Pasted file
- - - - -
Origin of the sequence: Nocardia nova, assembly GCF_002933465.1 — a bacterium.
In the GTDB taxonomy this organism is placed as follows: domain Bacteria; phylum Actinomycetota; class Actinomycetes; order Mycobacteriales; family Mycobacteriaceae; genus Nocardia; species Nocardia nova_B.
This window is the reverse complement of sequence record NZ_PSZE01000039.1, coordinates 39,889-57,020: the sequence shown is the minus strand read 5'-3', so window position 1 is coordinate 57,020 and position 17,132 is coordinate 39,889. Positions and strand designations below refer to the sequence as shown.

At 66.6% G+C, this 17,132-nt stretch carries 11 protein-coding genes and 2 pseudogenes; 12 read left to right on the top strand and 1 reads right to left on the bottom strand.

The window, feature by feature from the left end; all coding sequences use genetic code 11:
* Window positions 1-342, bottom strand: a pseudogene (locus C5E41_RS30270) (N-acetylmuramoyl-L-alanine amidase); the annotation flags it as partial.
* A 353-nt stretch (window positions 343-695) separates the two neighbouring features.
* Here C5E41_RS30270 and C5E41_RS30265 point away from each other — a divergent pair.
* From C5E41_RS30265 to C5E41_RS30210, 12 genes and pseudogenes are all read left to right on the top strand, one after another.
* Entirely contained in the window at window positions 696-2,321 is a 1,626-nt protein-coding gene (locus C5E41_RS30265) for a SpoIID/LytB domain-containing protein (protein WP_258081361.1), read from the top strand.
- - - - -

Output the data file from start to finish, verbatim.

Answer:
Origin of the sequence: Nocardia nova, assembly GCF_002933465.1 — a bacterium.
In the GTDB taxonomy this organism is placed as follows: domain Bacteria; phylum Actinomycetota; class Actinomycetes; order Mycobacteriales; family Mycobacteriaceae; genus Nocardia; species Nocardia nova_B.
This window is the reverse complement of sequence record NZ_PSZE01000039.1, coordinates 39,889-57,020: the sequence shown is the minus strand read 5'-3', so window position 1 is coordinate 57,020 and position 17,132 is coordinate 39,889. Positions and strand designations below refer to the sequence as shown.

At 66.6% G+C, this 17,132-nt stretch carries 11 protein-coding genes and 2 pseudogenes; 12 read left to right on the top strand and 1 reads right to left on the bottom strand.

The window, feature by feature from the left end; all coding sequences use genetic code 11:
* Window positions 1-342, bottom strand: a pseudogene (locus C5E41_RS30270) (N-acetylmuramoyl-L-alanine amidase); the annotation flags it as partial.
* A 353-nt stretch (window positions 343-695) separates the two neighbouring features.
* Here C5E41_RS30270 and C5E41_RS30265 point away from each other — a divergent pair.
* From C5E41_RS30265 to C5E41_RS30210, 12 genes and pseudogenes are all read left to right on the top strand, one after another.
* Entirely contained in the window at window positions 696-2,321 is a 1,626-nt protein-coding gene (locus C5E41_RS30265) for a SpoIID/LytB domain-containing protein (protein WP_258081361.1), read from the top strand.